Fourth-graders in Tiffany Thurston’s class at Margaret R. Brown Elementary School filed into Lindsey Montgomery’s room.
They sat on the floor, opened up their Chromebooks and were ready to learn.
Behind them, Montgomery’s third-graders sat at their desks with their Chromebooks out and were set to learn, too.
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For the second Friday in a row, the two classrooms collaborated on a lesson to end the week.
Most students only interact with others in their class or grade, but Thurston and Montgomery decided to bring their different grade levels together.
While talking after school one day, Thurston and Montgomery learned they both only had a couple of kids in their classrooms participating. Even if other students knew the answers to the questions they asked, they just weren’t giving them.
Both teachers focus a lot on close reading and paired texts, so they thought collaborating may help encourage participation.
During the first collaboration Sept. 14, the classes read articles about Hurricane Florence.
“The amount of participation we got, I think both of us were really surprised at how well they intermingled,” Thurston said. “I don’t know if it’s the third-graders trying to step up and be like the big kids or the fourth-graders trying to be leaders and kind of show them the right way. They absolutely loved it.”
During the second collaboration Friday, the students read articles about the benefits of eating a healthy breakfast.
“I think it has really pushed my kids to work harder and try to keep up with those fourth-grade students and build that conversation,” Montgomery said. “When we talk to fourth-graders, we have to be on task in talking about where we’re supposed to be, so it has been great for them to have a little extra challenge with the fourth-graders.”
Thurston said the kids were very engaged with the first collaboration because the hurricane was happening right then, and they could relate to it more.
The breakfast lesson was chosen because September is National Better Breakfast Month, so it was a good opportunity to teach main idea with articles, teach kids how important breakfast is and throw in some reading skills, too, Thurston said.
Brown students can eat breakfast free every day at school, but Thurston said they don’t always take advantage of it.
“Maybe just a push to, ‘Hey, we’re sitting in a gym. We need to go eat breakfast because we learned this in class,’” she said. “It serves as a good reminder for us. I have a hard time getting up, and I have a million things to do in the morning. I make sure my kids eat, but myself, it doesn’t always happen. I feel the lag about 11 o’clock when I’m starving.”
So far, the students have liked the Friday afternoon collaboration time.
Fourth-grader Max Campbell said doing the paired text lessons is a good refresher since they first learned that as third-graders. Plus, he likes helping the younger students.
The same goes for classmate Miller Acton.
“I like teaching them the bigger words that they might not know and teaching them details that they might not pick up in the articles,” the fourth-grader said.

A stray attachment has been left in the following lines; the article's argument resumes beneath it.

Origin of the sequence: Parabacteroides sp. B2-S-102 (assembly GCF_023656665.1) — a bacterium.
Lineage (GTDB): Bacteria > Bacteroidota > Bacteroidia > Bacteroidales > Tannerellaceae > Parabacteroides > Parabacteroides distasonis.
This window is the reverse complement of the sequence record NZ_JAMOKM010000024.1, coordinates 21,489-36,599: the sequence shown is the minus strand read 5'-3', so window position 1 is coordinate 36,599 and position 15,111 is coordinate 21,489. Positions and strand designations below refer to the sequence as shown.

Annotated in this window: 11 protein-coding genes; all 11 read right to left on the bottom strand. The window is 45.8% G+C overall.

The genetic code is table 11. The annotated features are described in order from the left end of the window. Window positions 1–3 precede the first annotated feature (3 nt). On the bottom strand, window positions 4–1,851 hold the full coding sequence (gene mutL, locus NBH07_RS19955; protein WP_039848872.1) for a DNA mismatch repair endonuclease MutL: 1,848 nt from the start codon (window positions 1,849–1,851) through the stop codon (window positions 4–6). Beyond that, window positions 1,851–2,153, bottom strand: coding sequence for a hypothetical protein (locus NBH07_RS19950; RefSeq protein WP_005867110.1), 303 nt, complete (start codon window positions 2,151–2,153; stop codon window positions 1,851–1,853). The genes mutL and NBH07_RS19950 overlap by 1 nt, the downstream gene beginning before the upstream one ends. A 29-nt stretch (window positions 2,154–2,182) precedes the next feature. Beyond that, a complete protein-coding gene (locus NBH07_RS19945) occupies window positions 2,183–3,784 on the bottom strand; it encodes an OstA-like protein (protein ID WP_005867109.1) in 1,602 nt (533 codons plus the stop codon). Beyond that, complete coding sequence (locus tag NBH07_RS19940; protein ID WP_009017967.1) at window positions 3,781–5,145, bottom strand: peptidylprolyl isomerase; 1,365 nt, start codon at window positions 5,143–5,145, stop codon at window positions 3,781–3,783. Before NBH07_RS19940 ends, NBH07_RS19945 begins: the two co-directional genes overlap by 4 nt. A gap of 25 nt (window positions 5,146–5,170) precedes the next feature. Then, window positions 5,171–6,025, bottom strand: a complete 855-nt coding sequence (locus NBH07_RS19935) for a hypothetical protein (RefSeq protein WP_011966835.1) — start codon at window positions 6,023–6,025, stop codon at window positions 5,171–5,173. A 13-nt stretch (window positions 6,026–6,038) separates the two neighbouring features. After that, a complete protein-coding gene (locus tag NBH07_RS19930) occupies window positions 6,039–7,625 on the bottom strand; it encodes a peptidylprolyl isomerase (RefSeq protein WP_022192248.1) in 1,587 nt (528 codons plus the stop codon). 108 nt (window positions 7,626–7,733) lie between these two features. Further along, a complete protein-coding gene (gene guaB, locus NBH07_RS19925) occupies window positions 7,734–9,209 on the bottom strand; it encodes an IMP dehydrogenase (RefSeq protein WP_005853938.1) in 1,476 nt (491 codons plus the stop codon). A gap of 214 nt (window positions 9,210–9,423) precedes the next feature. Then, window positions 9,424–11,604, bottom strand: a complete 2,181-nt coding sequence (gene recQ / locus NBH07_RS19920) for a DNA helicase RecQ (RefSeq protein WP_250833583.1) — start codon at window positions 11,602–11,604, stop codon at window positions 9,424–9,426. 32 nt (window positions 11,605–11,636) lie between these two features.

Third-grader Remy Cockerham said collaboration time is good because the fourth-graders make it fun to learn.
“They are smarter than us, and they know more and can help more,” she said.
Classmate Jackson Smith agreed.
“They can help us do new stuff,” he said.
The teachers see several benefits for the students.
For one, Thurston said research has proven that kids who can look deeper into a text do well and have a better understanding of what’s going on.
“It’s good any time we can look deeper into the text and make comparisons because that’s what they are going to be asked to do on any big test that they ever take,” she said. “If they can get practice in doing that and be able to understand these tough words, it’s not just being able to regurgitate the information. It’s looking into it and being able to kind of dissect the text.”
It also breaks up the normal routine. Thurston said she teaches skills in three stations Monday through Thursday each week, and there’s only 30 seconds between each one to rotate. Then Fridays, they take their skills tests.
The collaboration time is a good way to end the week, she said.
“They get to show it. They get to pick things up and move them around. It’s not just a piece of paper in front of them,” Thurston said. “You wouldn’t believe the enjoyment of things like this rather than if we were to put a piece of paper on the tabletop in front of them. It’s just being able to move and mingle.”
Montgomery said it helps both of the teachers, and the students are more engaged with interaction and conversation.
“She says something just a little bit different than I do or I say something a little bit different than she does,” Montgomery said. “It’s just an amazing way to work together and collaborate and bounce ideas off of each other. It’s so awesome to see our kiddos collaborating and sharing ideas and strategies to solve problems with each other.”
Since it has gone well so far, the teachers plan to keep collaborating.
“I think we might just because all week last week, I would have random kids coming up to me in the hallway that I didn’t even know and they would say, ‘Do we get to work with you this week if we behave?’” Thurston said. “That was something that they had talked about and something that we had talked about, but they really enjoyed it. … It’s just something that’s different.”
Montgomery said it’s a great opportunity for everyone.
“I would love to keep doing it. I think our kiddos would love it,” she said. “If the kids are learning and growing, then it’s great.”